In the letter, Nyanza plans to take her issue to a higher level in the military and the government to seek justice for her harassment and is attempting to explain some of the details to her mother to earn her assistance. Without going into detail about her abuse, she lays out some of her efforts to bring this to the attention of her commanding officers, to no avail, and later to senior military officials and even congressmen when she returns to the United States. She contacted Congressman Kweisi MFume of Maryland and Congressman Ted Weiss of New York, receiving only a response from Congressman MFume and told "not to pursue" the matter further by Congressman Weiss' office and the Pentagon. She also reached out to Reverend Jesse Jackson and the National Association for the Advancement of Colored People (NAACP). Jackson never responded and the NAACP asked her not to pursue the matter further, a decision which she expresses is due to the fact that a board member was a retired Army officer.
    Throughout the correspondence she listed dates and makes references to incidents, though mostly documents her attempts to seek justice. An ongoing court case in Spain, in which she is seeking a $100,000 restitution, an apology and jail time for two Spaniard assailants, had depleted her funds and she ends the correspondence by asking her mother for financial help, as well as for her to begin calling high ranking officials in Washington, D.C., including the Chief Master Sergeant of the Air Force, CMSgt. Binnicker.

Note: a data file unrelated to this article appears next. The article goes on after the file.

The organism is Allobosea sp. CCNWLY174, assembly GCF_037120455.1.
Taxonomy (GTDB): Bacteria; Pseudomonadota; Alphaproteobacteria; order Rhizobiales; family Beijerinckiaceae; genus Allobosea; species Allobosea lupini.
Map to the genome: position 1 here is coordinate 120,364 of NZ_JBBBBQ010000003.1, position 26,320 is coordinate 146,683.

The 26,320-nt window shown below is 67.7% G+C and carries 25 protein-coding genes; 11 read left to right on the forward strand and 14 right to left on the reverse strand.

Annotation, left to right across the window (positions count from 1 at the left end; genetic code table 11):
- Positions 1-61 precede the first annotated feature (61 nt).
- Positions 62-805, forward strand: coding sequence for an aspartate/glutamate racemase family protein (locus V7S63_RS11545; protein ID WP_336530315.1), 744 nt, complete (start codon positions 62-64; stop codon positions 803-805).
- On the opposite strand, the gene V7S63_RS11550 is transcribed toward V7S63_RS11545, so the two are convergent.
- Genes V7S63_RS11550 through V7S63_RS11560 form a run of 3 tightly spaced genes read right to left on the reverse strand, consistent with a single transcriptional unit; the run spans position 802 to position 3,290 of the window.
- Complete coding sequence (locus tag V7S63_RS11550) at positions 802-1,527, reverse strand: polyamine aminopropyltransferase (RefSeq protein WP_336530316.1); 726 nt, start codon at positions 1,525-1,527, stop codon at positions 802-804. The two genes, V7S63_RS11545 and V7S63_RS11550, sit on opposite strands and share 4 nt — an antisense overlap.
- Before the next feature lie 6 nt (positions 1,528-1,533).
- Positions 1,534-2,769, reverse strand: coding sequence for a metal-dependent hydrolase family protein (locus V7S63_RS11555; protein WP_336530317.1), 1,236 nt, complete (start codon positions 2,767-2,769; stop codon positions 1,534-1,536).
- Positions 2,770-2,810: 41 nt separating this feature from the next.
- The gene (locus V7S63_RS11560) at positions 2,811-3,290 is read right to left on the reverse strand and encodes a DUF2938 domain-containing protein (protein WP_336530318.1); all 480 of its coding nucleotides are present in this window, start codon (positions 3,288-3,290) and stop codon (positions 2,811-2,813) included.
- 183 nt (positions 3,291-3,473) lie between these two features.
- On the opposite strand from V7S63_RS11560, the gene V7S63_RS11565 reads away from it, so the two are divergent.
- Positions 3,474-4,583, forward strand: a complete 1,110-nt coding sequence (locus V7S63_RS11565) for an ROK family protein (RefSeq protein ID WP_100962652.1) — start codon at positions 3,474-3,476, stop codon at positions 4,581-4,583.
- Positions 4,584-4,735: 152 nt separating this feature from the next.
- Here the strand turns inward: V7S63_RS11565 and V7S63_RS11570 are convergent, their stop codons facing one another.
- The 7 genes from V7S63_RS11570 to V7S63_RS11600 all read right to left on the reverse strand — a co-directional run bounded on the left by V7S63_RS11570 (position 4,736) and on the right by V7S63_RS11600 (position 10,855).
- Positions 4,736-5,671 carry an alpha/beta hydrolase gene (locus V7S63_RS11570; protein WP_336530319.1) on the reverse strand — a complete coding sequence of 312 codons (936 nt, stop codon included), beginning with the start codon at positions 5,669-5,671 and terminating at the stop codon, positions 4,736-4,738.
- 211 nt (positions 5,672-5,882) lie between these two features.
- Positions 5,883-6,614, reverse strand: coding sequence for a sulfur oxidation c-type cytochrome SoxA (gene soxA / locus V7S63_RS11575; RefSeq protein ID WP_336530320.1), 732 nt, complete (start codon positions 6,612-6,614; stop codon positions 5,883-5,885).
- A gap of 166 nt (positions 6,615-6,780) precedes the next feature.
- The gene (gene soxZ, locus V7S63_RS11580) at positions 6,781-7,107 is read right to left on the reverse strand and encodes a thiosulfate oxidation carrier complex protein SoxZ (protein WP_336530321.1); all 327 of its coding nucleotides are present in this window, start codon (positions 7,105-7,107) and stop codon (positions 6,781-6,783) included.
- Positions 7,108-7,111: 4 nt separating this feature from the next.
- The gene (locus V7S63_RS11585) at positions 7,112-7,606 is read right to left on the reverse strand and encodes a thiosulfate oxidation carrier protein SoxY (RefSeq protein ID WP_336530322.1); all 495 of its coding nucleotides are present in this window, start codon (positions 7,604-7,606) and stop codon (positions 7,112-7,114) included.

Added October 19, 2021: one word document (digital and print included) with book excerpts from Moving Past Broken: Memoirs of a Wounded Warrior, by Lorraina Nyanza, MSW, 2016. In the excerpts she recalls her decision to terminate her military career as a Ground Radio Operator based on the adverse impact of cumulative in-service trauma exposure in lieu of re-enlisting and accepting an overseas assignment in 1990.

    Conditions Governing Use

    There are no restrictions on the use of this material except where previously copyrighted material is concerned. It is the responsibility of the researcher to obtain all permissions.

    Subjects and Indexing Terms

    United States -- Air Force.
    Spain -- History.
    United States -- Race Relations
    Women and the military
    Blacks -- History
    African American politicians.
    African Americans
    African Americans -- Civil rights
    United States -- Armed Forces -- African Americans.